Manual testing

As a general rule, we like to have automated tests for everything that can be practically tested. However, there are certain types of bugs that are best caught with old fashioned manual testing (also called manual QA). Manual testing not only catches bugs, but it also helps developers learn more about the system and think about the existing semantics of a feature they’re working on.

This doc assumes you know how to set up a local development server and open the Zulip app in the browser. It also assumes a basic knowledge of how to use Zulip.

Basic Stuff

When testing Zulip manually, here are things to focus on:

  • The best bugs to catch are security/permissions bugs.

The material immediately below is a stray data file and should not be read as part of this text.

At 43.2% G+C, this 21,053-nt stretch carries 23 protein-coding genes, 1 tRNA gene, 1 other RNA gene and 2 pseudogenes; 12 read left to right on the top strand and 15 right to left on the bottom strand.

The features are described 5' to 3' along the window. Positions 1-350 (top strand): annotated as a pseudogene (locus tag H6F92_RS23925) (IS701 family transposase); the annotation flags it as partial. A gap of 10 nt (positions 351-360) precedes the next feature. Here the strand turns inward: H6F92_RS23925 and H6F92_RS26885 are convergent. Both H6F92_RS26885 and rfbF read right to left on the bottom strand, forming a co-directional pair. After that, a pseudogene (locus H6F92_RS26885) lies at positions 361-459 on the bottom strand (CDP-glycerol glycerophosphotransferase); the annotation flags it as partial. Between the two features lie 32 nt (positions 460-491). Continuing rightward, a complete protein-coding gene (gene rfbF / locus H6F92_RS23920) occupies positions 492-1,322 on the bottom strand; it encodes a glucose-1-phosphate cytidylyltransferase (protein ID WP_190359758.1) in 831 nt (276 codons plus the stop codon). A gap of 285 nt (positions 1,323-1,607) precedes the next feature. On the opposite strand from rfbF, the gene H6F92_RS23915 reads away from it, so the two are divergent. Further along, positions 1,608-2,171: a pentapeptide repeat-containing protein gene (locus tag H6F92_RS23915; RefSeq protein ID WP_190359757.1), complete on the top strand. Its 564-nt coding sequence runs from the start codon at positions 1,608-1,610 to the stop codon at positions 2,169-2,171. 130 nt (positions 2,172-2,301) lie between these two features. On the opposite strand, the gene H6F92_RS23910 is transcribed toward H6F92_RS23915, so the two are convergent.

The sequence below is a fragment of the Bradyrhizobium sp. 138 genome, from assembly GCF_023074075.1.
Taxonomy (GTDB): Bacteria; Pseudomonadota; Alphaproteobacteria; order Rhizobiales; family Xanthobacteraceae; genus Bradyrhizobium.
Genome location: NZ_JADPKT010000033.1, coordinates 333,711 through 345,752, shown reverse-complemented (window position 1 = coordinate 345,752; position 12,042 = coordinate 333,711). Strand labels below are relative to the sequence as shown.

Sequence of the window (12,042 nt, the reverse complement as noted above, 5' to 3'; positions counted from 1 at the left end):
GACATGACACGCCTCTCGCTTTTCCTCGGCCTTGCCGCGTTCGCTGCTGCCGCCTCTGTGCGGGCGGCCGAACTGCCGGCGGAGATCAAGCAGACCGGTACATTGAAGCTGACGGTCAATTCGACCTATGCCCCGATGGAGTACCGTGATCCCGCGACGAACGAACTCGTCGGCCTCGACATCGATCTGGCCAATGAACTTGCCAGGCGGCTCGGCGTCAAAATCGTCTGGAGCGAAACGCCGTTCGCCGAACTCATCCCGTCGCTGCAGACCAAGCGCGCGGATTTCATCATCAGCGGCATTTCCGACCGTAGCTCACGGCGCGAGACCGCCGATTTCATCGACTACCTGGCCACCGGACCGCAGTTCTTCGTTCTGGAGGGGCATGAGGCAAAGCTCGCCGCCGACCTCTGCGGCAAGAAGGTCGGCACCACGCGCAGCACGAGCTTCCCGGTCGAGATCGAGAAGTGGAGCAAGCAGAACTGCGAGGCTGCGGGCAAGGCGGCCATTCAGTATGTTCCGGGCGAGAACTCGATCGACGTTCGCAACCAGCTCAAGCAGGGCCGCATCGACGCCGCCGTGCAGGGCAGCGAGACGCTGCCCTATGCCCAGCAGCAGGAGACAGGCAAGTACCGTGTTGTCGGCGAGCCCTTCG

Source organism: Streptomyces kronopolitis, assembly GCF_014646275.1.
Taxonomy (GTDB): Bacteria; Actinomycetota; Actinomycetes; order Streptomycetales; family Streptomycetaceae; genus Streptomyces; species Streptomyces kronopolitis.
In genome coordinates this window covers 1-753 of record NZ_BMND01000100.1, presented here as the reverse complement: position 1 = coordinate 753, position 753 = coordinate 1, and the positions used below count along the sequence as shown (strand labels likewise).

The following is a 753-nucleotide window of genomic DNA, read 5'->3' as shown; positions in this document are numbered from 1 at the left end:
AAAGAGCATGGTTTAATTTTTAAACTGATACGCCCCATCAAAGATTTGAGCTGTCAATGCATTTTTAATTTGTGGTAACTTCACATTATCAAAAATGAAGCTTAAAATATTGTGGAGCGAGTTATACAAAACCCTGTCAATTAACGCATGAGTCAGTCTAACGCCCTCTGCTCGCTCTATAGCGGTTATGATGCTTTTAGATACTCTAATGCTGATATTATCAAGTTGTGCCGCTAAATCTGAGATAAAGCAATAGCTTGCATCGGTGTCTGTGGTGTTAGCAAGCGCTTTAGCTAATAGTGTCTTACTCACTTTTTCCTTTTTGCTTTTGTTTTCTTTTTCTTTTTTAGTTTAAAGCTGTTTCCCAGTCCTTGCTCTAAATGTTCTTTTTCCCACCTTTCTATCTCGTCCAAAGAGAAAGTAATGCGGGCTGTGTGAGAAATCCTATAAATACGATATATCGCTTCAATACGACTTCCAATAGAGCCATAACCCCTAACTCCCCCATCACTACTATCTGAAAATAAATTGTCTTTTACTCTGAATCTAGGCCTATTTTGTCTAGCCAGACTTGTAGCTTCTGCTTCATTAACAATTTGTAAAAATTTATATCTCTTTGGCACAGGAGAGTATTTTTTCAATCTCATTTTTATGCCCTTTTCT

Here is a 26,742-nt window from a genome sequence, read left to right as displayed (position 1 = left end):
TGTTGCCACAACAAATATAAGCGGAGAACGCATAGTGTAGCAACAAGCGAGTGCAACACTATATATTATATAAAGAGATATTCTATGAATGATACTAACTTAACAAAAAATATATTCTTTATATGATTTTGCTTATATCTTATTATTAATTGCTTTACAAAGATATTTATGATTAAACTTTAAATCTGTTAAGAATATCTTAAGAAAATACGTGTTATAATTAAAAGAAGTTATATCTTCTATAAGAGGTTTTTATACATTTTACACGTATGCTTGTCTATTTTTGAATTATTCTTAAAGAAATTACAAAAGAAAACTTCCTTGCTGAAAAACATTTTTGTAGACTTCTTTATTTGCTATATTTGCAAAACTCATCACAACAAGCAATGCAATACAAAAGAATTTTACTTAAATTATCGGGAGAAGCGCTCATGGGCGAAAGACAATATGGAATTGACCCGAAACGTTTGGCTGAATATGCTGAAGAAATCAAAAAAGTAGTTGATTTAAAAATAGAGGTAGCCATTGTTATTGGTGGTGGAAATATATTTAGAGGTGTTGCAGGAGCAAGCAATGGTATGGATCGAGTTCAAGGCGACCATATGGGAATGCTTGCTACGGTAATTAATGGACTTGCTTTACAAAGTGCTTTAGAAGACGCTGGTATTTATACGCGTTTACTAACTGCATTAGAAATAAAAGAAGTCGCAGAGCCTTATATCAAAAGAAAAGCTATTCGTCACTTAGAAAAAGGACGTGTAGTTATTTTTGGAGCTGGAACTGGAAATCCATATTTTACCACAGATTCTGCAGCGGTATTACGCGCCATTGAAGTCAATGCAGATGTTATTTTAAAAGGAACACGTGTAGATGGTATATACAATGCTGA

• Don’t rush manual testing. Look for small details like display glitches.
  • Always test with multiple users (you can use incognito windows to facilitate this).
  • Always keep the inspector console open and watch for warnings or errors.
  • Be methodical about collecting information on bugs. (You will eventually want to create tickets, but you may want to consolidate your own notes before filing tickets.)

You generally want to test with Cordelia as the primary user, and use Hamlet as her primary conversation partner. Use Iago when you need to test administrative functions. Send messages to Othello or Prospero if you want to verify things such as Cordelia not being able to receive messages not intended for her.

The rest of this document groups tasks into basic areas of functionality of the system. If you have multiple people testing at once, you can divvy up QA tasks by these sections in the doc.

Message view

We mostly test the message view as part of testing everything else, but there are few things to specially test here.

Try using all the navigation hotkeys: